Last week it was 20 women in the Senate that changed things and this week 60 women in Saudi Arabia took to the streets (literally) and did the unthinkable – they drove a car. Women are not allowed to drive in Saudi and previous attempts to end the ban have resulted in arrests and even jail. The 60 women protest hasn’t stopped the ban, but there does seem to be a slight shift in the conservative kingdom to at least consider ending the ban.
I heard a woman interviewed last week on NPR, who said it (ban on women driving) might have been valid 50 years ago, but it’s not needed now. I was wondering, what had changed in 50 years other than women being tired of not having the freedom their male counterparts have? They can’t ride a bike or walk unless escorted by a family male. They are not equal and they do not have freedom. It is freedom at the behest of the man in charge of the woman.
As a woman I find this reprehensible. I am so grateful I live in a country that allows women to be free and equal to men. Wait a minute, did I say equal? We are equal, right? Well, actually, we have a little why to go. The United States has yet to grant women equal rights in the constitution. We need to pass the Equal Rights Amendment.
Alice Paul wrote the original draft of the Equal Rights Amendment and it was introduced in Congress in 1923. It took 50 years for both houses of Congress to pass it in 1972 and went on to be ratified by the states. For those of you how don’t remember your constitutional studies in high school, once an amendment is passed, 38 of the 50 states must ratify it before it can become law. Pushed by the women’s movement of the 60s and 70s, most of us thought the amendment would become law.
I was in high school when this all started and became a supporter and advocate for the ratification in my home state of Missouri. I lived in St Louis at the time and I started to hear about a woman from across the river in Alton, Illinois who was waging a campaign to stop the ERA. Phyllis Schlafly was the face of a conservative movement that said if the ERA was passed, the family would dissolve and society would be doomed. The Vietnam War was ending and many mothers had seen their sons drafted and sent to war. Mrs. Schlafly told mothers that their daughters would be drafted and sent to war if the ERA passed. She told fathers that the Boy Scouts would have to accept girls in the troops. There were lots of scare tactics used, but many of the women my mother’s age were fearful of the changes and before long the ERA was in trouble. It failed to get the 38 states needed to pass and kind of fell off the radar during the next 30 years.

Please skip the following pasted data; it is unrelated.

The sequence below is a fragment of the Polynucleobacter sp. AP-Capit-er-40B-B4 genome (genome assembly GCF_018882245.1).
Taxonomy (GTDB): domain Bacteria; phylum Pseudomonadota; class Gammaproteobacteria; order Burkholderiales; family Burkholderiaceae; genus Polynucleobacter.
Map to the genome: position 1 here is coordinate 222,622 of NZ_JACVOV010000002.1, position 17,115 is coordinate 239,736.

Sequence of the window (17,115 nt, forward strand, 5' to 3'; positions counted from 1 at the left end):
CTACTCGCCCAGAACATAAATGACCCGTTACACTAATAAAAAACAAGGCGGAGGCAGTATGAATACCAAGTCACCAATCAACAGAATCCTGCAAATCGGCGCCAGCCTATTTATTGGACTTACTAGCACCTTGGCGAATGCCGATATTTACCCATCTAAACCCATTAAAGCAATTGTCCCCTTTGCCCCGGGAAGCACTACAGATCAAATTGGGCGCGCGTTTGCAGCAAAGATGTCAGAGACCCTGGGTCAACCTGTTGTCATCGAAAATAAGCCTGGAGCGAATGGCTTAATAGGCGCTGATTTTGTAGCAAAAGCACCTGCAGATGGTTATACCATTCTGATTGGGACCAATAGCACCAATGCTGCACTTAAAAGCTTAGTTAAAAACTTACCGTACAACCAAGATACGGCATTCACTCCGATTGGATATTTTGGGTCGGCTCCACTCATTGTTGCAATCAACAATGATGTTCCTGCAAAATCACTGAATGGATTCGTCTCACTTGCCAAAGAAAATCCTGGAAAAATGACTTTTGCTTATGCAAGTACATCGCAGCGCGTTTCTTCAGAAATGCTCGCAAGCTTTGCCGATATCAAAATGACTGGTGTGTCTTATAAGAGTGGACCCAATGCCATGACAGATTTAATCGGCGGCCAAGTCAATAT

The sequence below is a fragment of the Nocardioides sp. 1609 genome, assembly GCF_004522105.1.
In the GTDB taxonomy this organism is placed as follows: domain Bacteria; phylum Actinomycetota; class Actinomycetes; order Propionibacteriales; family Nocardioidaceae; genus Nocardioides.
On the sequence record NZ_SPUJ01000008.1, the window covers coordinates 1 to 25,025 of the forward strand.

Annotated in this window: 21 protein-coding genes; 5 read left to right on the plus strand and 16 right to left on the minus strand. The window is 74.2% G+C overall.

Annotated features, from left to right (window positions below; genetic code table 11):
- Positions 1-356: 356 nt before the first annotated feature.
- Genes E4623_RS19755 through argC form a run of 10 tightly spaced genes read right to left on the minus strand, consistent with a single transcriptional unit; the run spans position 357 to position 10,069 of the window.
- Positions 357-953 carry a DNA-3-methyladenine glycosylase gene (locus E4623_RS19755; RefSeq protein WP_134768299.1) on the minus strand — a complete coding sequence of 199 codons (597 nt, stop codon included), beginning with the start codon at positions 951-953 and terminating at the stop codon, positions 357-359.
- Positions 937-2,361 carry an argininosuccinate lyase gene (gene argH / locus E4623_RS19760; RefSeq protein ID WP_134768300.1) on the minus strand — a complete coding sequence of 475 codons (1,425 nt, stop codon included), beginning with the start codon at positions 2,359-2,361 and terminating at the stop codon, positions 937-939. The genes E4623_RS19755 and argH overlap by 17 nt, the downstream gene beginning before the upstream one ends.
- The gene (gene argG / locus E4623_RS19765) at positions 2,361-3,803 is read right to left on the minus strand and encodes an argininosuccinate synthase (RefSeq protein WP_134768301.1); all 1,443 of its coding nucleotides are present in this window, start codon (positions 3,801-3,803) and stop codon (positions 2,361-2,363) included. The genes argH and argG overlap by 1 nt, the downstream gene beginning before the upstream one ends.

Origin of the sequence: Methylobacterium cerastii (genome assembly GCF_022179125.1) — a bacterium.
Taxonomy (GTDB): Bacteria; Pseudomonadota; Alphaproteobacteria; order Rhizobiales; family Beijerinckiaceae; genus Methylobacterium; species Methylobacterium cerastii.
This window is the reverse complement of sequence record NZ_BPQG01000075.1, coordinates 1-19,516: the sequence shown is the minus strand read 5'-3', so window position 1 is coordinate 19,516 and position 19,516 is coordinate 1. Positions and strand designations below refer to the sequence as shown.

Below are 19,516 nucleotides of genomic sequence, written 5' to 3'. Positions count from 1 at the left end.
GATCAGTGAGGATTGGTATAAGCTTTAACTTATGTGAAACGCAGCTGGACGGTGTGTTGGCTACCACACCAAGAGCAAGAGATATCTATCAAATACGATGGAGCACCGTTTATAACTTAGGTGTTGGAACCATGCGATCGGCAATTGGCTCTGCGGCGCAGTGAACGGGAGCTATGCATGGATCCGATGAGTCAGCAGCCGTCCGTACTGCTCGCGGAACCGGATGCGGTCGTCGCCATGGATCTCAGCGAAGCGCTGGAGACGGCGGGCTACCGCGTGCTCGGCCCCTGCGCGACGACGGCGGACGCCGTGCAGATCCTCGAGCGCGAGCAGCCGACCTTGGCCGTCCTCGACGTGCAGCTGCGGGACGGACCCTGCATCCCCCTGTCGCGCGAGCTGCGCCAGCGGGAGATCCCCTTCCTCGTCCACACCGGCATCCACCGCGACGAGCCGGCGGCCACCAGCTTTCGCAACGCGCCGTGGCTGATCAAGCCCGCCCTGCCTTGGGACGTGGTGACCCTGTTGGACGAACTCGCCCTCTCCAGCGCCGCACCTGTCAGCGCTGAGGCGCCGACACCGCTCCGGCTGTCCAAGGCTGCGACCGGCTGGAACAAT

- Without the ERA, the Constitution does not explicitly guarantee that the rights it protects are held equally by all citizens without regard to sex. The first — and still the only — right specifically affirmed as equal for women and men is the right to vote.
- The equal protection clause of the Constitution’s 14th Amendment was first applied to sex discrimination only in 1971, and it has never been interpreted to grant equal rights on the basis of sex in the uniform and inclusive way that the ERA would.
- The ERA would provide a clearer judicial standard for deciding cases of sex discrimination, since federal and state courts (some working with state ERAs, some without) still reflect confusion and inconsistency in dealing with such claims. It would also clarify sex discrimination jurisprudence and 40 years of precedent for Supreme Court Justice Antonin Scalia, who claimed in an interview reported in the January 2011 California Lawyer that the Constitution, specifically the 14th Amendment, does not protect against sex discrimination.
- The ERA would provide a strong legal defense against a rollback of the significant advances in women’s rights made in the past 50 years. Without it, Congress can weaken or replace existing laws on women’s rights, and judicial precedents on issues of gender equality can be eroded or ignored by reactionary courts responding to a conservative political agenda.
- Without the ERA, women regularly and men occasionally have to fight long, expensive, and difficult legal battles in an effort to prove that their rights are equal to those of the other sex.
- The ERA would improve the United States’ human rights standing in the world community. The governing documents of many other countries affirm legal gender equality, however imperfect the global implementation of that ideal may be.
I applaud the women in Saudi Arabia as they fight for their freedom and equality in that conservative kingdom. I support their efforts and I hope they are successful. I now ask for the women in the US to demand our equality in the Constitution. I don’t believe the states would ever pass laws that would prevent us from driving, but I’ve seen states try to limit our access and options to healthcare or our ability to adequately address wage discrimination on the basis of sex. We need equal protection under the law. We needed it 50 years ago and we need it today. Join us at #equalrightsamendment or comment below and let us know your thoughts.
[credit name=”RIYADH ” nurl=”http://www.reuters.com/article/2013/10/26/us-saudi-women-idUSBRE99P03520131026″ via=”BBC” vurl=”http://www.bbc.co.uk/news/world-middle-east-24658753″ license=”cc”]